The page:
The House and Child Care: Trampling on the Rules


The House and Child Care: Trampling on the Rules

March 29, 1990 4 min read Download Report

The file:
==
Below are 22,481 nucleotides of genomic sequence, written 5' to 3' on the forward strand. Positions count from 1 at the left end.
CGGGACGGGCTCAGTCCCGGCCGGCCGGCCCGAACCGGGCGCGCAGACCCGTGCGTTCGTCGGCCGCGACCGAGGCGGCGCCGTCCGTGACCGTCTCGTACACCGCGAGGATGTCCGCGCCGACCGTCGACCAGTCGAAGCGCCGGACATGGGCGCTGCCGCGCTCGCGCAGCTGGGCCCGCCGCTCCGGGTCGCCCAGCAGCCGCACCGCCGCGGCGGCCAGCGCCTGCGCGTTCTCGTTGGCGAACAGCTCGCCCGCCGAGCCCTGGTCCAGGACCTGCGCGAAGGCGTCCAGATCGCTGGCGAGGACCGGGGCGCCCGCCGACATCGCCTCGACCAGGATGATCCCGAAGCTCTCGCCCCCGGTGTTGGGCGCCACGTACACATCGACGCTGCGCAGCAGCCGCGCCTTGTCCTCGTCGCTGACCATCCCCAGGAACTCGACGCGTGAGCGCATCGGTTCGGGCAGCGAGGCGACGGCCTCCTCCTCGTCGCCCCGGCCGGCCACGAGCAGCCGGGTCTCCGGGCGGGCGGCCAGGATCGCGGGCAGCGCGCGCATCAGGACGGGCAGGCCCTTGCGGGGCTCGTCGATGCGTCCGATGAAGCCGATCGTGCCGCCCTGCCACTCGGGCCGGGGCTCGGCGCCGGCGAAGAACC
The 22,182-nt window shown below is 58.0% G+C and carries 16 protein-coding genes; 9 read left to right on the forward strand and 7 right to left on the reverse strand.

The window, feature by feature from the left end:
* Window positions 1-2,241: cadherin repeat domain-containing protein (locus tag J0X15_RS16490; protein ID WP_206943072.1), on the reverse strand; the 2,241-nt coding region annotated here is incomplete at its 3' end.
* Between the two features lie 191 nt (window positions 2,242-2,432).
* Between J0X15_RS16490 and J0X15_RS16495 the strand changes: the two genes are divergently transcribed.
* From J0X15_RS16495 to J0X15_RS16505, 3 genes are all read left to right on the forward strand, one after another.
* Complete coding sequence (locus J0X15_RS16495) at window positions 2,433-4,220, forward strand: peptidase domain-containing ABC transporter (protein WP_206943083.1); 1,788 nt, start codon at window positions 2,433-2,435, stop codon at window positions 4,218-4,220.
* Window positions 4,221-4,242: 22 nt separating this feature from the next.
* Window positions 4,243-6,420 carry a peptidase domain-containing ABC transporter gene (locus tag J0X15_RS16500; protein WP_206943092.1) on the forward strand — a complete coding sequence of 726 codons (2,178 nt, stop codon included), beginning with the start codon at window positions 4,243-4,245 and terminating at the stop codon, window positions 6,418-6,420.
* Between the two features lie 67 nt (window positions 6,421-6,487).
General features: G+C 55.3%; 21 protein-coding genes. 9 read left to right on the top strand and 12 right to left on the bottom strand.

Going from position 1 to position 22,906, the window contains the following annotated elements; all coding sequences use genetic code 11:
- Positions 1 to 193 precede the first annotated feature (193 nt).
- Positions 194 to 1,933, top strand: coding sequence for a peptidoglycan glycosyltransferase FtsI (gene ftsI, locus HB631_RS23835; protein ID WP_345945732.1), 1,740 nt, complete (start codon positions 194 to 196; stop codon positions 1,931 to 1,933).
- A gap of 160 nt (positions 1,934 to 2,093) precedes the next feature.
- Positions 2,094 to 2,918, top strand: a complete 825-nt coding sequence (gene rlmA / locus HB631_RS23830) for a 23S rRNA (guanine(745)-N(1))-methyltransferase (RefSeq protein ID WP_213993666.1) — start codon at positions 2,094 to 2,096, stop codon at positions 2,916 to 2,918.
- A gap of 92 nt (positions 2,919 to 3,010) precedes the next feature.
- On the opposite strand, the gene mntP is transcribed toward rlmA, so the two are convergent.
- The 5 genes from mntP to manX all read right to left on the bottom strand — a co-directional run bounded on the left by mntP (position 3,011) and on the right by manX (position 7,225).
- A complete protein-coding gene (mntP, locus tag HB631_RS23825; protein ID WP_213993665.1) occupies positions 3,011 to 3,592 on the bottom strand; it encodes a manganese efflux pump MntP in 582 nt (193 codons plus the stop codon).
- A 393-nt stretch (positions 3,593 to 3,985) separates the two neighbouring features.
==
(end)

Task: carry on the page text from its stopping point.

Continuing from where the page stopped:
Mark Liedl

(Archived document, may contain errors)

3/29/90 131


(Updating Gordon S. Jones and John A. Marini, Ae Imperial Congress. Crisis in the Separation of Powers, New York: Pharos Books, 1988.)